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The Rule of Caveat Emptor in the Sale of Real Estate vs. a Seller’s Duty to Disclose

October 30, 2014 on 1:26 pm | In Construction litigation, John Tarley, Real Estate Litigation, Real Estate Strategies, State & Federal Litigation | No Comments

Simply stated, caveat emptor means “let the buyer take care,” or even more plainly stated: “Buyer beware.” In real estate matters, buyers are warned that they are to “exercise ordinary care in inspecting the condition of property.” Therefore, buyers are generally urged to obtain a home inspection and take such other care prior to closing on their real estate purchase. Otherwise, the buyers may not have any relief if they find adverse conditions after taking possession.

A case arising out of Charlottesville highlights the obligations of the buyers and the sellers in the purchase of a home. In that case, the seller of the home was also a licensed real estate agent, which added another complication regarding the duty to disclose. This blog posts analyzes that court decision, which offers warnings to buyers and sellers of real estate, as well as to licensed real estate agents.

 

 

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When might a Virginia business be liable for unemployment compensation?

October 30, 2014 on 1:26 pm | In Business Planning, John Tarley, Merger & Acquisition | No Comments

In the Greater Williamsburg area, many small businesses face seasonal layoffs when the summer tourism season ends. For small businesses, these layoffs lead to questions regarding unemployment compensation. In this blog post, we will discuss the issue of when an employer can be liable for the unemployment compensation for a terminated employee.

 

Generally speaking, an employee terminated by you may be otherwise eligible for unemployment benefits, chargeable to your company if:

The basic qualifications for unemployment compensation are:

Once you have been determined to be the “employer” liable for unemployment compensation, you are responsible for all the benefits payable to that former employee. Unless extended benefits have been approved, the maximum benefit is 26 times the weekly benefits payable to the employee.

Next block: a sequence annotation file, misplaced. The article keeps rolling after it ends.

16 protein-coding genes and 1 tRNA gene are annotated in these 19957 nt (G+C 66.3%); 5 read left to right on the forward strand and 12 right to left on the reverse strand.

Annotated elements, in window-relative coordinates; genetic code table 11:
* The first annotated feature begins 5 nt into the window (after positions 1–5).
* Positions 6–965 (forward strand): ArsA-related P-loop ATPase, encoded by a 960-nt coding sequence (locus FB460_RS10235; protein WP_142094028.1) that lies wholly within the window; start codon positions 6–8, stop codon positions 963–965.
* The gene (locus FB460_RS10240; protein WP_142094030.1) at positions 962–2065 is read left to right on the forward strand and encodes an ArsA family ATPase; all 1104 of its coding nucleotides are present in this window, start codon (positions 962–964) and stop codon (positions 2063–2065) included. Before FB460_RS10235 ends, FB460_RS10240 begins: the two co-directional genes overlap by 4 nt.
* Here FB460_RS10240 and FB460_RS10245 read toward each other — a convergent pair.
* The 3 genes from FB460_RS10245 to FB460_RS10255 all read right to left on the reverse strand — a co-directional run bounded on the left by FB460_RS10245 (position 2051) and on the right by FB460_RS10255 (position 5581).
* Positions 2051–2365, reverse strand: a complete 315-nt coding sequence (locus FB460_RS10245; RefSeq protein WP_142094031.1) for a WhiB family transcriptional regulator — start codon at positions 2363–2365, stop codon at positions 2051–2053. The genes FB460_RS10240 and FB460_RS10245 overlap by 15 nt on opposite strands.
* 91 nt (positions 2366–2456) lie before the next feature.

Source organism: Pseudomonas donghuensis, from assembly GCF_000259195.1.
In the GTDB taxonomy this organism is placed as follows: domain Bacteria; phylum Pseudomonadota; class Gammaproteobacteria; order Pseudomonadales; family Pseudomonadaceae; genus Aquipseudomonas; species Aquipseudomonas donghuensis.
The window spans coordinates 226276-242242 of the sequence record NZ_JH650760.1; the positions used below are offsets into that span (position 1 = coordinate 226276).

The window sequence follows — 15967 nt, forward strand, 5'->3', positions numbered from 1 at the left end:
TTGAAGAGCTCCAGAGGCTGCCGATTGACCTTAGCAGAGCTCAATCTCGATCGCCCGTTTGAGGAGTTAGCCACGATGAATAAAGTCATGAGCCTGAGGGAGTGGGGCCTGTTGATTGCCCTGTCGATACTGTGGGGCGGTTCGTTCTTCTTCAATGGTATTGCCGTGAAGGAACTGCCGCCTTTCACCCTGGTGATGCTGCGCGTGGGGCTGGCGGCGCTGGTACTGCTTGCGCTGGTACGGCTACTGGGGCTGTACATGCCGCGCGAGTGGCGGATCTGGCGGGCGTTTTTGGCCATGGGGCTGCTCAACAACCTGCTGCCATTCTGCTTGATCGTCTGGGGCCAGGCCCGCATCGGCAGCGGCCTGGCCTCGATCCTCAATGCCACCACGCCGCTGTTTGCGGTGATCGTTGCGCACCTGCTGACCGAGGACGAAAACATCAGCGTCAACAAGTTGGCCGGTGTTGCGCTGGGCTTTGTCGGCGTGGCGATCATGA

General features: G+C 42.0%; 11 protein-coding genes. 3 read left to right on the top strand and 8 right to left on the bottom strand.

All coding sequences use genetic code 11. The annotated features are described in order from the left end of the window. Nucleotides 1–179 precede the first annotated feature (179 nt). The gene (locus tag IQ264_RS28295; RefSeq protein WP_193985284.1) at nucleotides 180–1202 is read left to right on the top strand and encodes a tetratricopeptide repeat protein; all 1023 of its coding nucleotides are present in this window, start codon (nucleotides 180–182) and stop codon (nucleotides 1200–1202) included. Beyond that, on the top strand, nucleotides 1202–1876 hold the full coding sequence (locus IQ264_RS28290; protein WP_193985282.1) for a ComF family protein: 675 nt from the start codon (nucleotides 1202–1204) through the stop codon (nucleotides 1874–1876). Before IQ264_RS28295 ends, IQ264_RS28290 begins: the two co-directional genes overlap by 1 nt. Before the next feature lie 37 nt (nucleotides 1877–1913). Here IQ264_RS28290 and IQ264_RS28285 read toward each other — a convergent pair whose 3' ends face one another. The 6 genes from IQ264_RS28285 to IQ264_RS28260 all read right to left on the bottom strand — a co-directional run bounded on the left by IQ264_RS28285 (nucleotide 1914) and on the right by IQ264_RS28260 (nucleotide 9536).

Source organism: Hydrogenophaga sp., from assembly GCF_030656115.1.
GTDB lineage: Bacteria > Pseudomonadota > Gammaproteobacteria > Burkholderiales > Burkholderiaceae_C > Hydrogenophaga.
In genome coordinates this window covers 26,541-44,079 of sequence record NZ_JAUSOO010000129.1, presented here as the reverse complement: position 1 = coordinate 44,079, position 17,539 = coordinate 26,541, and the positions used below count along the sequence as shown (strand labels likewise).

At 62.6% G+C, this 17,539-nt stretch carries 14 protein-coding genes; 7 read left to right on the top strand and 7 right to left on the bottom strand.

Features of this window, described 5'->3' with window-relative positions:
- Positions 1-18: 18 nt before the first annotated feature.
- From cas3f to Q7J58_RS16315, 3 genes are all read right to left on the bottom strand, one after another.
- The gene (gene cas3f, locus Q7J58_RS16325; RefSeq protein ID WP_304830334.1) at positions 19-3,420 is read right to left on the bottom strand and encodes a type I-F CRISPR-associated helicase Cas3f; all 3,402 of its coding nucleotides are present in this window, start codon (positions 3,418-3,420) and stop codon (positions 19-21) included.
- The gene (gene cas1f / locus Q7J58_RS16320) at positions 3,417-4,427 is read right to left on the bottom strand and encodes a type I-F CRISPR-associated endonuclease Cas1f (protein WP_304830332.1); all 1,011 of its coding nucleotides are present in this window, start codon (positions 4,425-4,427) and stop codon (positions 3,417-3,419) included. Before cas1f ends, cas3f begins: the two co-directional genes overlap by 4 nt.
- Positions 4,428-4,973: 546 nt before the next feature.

The weekly benefits are found in a table at Virginia Code § 60.1-602. This table is regularly updated, it tells you how much a person would receive per week in unemployment, based upon the amount they made when employed. For example, if a person made $6,300 in the prior twelve weeks when employed, he would receive $125 per week in unemployment, and a total of $3,250, if he were employed for the entire 26-week period.

The possibility of being liable for unemployment compensation worries many small business owners. Discuss the issue with your business attorney so that you can plan properly for your employment needs.

Tarley Robinson, PLC, Attorneys and Counsellors at Law

Williamsburg, Virginia

 

jt photo 150x150 Using a company computer to email your attorney may be a bad idea

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Virginia Attorney General opinion on HOAs

October 30, 2014 on 1:26 pm | In Common Interest Community, HOA, HOA litigation, John Tarley, Real Estate Litigation, Real Estate Strategies, Unit Owners Association | No Comments

In Virginia homeowner associations, the governing documents permit a developer to continue control of the HOA’s Board of Directors for a specific period of time, or until a specific number of lots are sold. The length of that period depends upon the governing documents of each association.

HOA

This issue has generated litigation in Williamsburg, and now, thanks to Peter Vieth from Virginia Lawyer’s Weekly, we have learned of a formal opinion from the Virginia Attorney General. In an opinion dated January 11, 2013, the AG answered two questions posed by Virginia Senator Bryce E. Reeves. This blog post takes a look at that opinion.

Is the Property Owners Association Act Unconstitutional?